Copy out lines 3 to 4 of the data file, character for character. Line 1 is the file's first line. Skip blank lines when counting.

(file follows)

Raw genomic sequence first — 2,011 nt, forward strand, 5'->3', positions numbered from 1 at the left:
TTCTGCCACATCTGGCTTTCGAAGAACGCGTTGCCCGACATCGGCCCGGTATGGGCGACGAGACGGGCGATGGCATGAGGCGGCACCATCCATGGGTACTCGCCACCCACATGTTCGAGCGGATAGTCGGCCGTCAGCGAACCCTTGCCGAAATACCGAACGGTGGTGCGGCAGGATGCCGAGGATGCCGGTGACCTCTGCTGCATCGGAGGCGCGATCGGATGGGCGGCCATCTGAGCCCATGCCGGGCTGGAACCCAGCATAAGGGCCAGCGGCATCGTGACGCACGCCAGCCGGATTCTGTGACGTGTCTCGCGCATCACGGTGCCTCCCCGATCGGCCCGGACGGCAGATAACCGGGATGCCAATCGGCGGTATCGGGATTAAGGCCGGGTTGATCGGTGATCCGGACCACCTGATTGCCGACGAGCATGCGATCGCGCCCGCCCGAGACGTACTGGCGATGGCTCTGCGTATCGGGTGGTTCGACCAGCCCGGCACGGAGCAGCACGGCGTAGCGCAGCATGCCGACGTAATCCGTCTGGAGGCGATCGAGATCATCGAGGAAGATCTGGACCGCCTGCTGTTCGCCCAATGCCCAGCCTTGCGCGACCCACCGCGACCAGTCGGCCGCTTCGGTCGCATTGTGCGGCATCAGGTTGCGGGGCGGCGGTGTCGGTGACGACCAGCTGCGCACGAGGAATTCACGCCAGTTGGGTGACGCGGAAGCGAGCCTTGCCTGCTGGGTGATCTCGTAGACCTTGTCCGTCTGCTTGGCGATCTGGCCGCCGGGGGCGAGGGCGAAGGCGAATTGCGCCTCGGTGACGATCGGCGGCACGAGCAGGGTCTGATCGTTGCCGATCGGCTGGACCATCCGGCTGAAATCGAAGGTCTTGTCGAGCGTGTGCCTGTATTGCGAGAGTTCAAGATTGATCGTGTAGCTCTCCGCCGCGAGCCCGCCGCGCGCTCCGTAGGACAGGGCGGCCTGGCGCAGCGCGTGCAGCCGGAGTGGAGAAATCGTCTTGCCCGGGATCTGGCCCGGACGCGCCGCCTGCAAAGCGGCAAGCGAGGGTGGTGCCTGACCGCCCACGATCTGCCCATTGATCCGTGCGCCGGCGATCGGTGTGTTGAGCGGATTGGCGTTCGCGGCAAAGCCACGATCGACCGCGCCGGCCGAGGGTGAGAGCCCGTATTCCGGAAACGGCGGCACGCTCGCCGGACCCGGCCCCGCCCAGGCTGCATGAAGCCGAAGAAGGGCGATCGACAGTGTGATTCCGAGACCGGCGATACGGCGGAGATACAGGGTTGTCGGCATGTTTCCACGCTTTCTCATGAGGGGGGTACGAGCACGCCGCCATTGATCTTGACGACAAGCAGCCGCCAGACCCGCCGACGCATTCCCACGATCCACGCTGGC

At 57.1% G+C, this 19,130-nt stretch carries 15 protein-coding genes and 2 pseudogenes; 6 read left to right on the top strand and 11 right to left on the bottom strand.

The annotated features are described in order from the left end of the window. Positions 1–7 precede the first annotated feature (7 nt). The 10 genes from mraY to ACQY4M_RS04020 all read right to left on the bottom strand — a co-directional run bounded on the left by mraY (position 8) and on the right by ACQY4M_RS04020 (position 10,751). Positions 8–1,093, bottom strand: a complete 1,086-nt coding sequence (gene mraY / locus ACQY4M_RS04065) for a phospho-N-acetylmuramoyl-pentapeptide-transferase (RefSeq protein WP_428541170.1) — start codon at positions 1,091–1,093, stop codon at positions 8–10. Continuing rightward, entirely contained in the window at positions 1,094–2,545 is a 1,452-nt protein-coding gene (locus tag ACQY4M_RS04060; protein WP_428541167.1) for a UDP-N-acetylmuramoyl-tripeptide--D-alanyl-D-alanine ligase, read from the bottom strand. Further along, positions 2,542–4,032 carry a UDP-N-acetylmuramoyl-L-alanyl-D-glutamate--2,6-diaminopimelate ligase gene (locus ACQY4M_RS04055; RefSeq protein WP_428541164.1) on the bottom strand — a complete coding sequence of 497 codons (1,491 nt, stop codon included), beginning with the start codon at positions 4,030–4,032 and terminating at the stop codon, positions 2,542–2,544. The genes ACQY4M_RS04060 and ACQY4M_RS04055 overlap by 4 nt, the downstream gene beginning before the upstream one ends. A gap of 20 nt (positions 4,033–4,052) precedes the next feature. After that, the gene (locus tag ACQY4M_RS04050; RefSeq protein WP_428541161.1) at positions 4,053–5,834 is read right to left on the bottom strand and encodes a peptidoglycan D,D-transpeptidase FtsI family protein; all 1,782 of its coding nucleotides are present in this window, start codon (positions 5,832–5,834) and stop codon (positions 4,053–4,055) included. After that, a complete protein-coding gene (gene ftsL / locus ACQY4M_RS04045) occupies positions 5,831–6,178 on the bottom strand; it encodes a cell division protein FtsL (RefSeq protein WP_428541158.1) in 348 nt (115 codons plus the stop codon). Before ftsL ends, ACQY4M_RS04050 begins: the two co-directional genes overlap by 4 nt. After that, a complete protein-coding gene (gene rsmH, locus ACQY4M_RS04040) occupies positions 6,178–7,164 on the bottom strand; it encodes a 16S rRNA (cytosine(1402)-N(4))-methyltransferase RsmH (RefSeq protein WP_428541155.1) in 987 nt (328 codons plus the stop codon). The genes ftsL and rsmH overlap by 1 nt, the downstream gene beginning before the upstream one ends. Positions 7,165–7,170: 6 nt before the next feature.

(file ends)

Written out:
At 57.1% G+C, this 19,130-nt stretch carries 15 protein-coding genes and 2 pseudogenes; 6 read left to right on the top strand and 11 right to left on the bottom strand.

The annotated features are described in order from the left end of the window. Positions 1–7 precede the first annotated feature (7 nt). The 10 genes from mraY to ACQY4M_RS04020 all read right to left on the bottom strand — a co-directional run bounded on the left by mraY (position 8) and on the right by ACQY4M_RS04020 (position 10,751). Positions 8–1,093, bottom strand: a complete 1,086-nt coding sequence (gene mraY / locus ACQY4M_RS04065) for a phospho-N-acetylmuramoyl-pentapeptide-transferase (RefSeq protein WP_428541170.1) — start codon at positions 1,091–1,093, stop codon at positions 8–10. Continuing rightward, entirely contained in the window at positions 1,094–2,545 is a 1,452-nt protein-coding gene (locus tag ACQY4M_RS04060; protein WP_428541167.1) for a UDP-N-acetylmuramoyl-tripeptide--D-alanyl-D-alanine ligase, read from the bottom strand. Further along, positions 2,542–4,032 carry a UDP-N-acetylmuramoyl-L-alanyl-D-glutamate--2,6-diaminopimelate ligase gene (locus ACQY4M_RS04055; RefSeq protein WP_428541164.1) on the bottom strand — a complete coding sequence of 497 codons (1,491 nt, stop codon included), beginning with the start codon at positions 4,030–4,032 and terminating at the stop codon, positions 2,542–2,544. The genes ACQY4M_RS04060 and ACQY4M_RS04055 overlap by 4 nt, the downstream gene beginning before the upstream one ends. A gap of 20 nt (positions 4,033–4,052) precedes the next feature. After that, the gene (locus tag ACQY4M_RS04050; RefSeq protein WP_428541161.1) at positions 4,053–5,834 is read right to left on the bottom strand and encodes a peptidoglycan D,D-transpeptidase FtsI family protein; all 1,782 of its coding nucleotides are present in this window, start codon (positions 5,832–5,834) and stop codon (positions 4,053–4,055) included. After that, a complete protein-coding gene (gene ftsL / locus ACQY4M_RS04045) occupies positions 5,831–6,178 on the bottom strand; it encodes a cell division protein FtsL (RefSeq protein WP_428541158.1) in 348 nt (115 codons plus the stop codon). Before ftsL ends, ACQY4M_RS04050 begins: the two co-directional genes overlap by 4 nt. After that, a complete protein-coding gene (gene rsmH, locus ACQY4M_RS04040) occupies positions 6,178–7,164 on the bottom strand; it encodes a 16S rRNA (cytosine(1402)-N(4))-methyltransferase RsmH (RefSeq protein WP_428541155.1) in 987 nt (328 codons plus the stop codon). The genes ftsL and rsmH overlap by 1 nt, the downstream gene beginning before the upstream one ends. Positions 7,165–7,170: 6 nt before the next feature.